Where some see run-down and polluted factories, Jennifer Hernandez sees new homes, commercial developments and neighborhood parks.
Ms. Hernandez is an attorney who specializes in the restoration of brownfields –- polluted land where former industrial and commercial buildings once stood. Once shunned as being undesirable, these brownfields are suddenly in demand in California cities and elsewhere, as the search for urban land for development has intensified. Developers are increasingly looking to scoop up old factories, shuttered gas stations, and warehouses and transform them into upscale housing developments, golf courses, or shopping malls.
As a partner and head of the law firm of Holland & Knight's environmental practice in San Francisco, California, Ms. Hernandez is routinely assigned complex and challenging cases.
Often lucrative, brownfield redevelopment comes with its share of headaches. Cleaning up contaminated land is usually costly, and recent federal and state environmental laws have made an already complex process even more challenging. "It could take anywhere from three to five years with no litigation and about 10 years with litigation," says Ms. Hernandez, who guides developers through the legal and bureaucratic maze of brownfield redevelopment.
One of her toughest cases was the shutting down and cleanup of a former Pacific Refining Company site, which was slated to be redeveloped into an upscale housing development in the San Francisco East Bay community of Hercules. Th e oil refinery, built in the 1960s, had been cited with numerous environmental violations. Th e transformation represented a tremendous challenge for everyone involved.
"No one had ever done this kind of development before," she says. "We had to invent new processes." Despite the myriad of issues that had to be resolved, the former oil refinery site was ultimately converted into a 1,200-unit housing development and wetland reserve.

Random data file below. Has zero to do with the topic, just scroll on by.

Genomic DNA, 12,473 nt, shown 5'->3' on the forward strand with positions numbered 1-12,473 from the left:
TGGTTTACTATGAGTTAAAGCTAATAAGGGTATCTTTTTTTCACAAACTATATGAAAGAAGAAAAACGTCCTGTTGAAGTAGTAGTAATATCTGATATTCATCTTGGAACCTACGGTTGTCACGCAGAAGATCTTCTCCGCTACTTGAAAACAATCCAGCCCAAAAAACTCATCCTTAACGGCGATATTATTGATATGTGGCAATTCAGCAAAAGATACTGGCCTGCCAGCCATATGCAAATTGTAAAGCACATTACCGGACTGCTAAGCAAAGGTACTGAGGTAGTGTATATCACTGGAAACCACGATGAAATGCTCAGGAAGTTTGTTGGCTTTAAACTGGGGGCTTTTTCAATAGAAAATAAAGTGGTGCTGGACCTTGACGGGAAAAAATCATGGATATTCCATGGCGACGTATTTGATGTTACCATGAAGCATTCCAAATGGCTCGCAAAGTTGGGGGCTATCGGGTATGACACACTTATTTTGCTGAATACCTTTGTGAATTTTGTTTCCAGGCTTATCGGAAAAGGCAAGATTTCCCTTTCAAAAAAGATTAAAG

The success of the project helped establish her as a "go-to" lawyer for environmental matters and helped her gain national prominence. She has since been named, by her clients and peers, as one of California's top ten environmental lawyers. For her work on brownfield policies, Mayor Willie Brown proclaimed October 9, 2002 as "'Jennifer Hernandez Day' in San Francisco." Ms. Hernandez, 48, says her interest in brownfields dates back to her childhood. Her Mexican grandfather and father were steelworkers in her hometown of Pittsburg, California.
"I have a strong affinity for the trades," says Ms. Hernandez, whose brother is a master welder. "To me, the right thing to do is improve the environment and protect jobs."
In the mid-1990s, to get a better sense of the business side of brownfield redevelopment deals, Ms. Hernandez and a partner cofounded Landbank Inc., which specialized in buying, cleaning and selling contaminated properties. "At the time, it was very cheap real estate," says Ms. Hernandez, who sold the company in 1998 to a major property developer.
One of the most rewarding, yet grueling, battles of her legal career was helping pass the California Land Environmental Restoration and Reuse Act. Th e law, enacted in 2001, established local agency hazardous cleanup programs that aid in the reclamation and redevelopment of brownfields.
"It was a brutal, brutal fight," recalls Ms. Hernandez, who volunteered her time to help pass the bill. "It split the Democratic party." Asked what advice she would offer young Hispanic women starting out in their law career, she says: "Find your voice. People underestimate the importance of a clear and direct speaking style."
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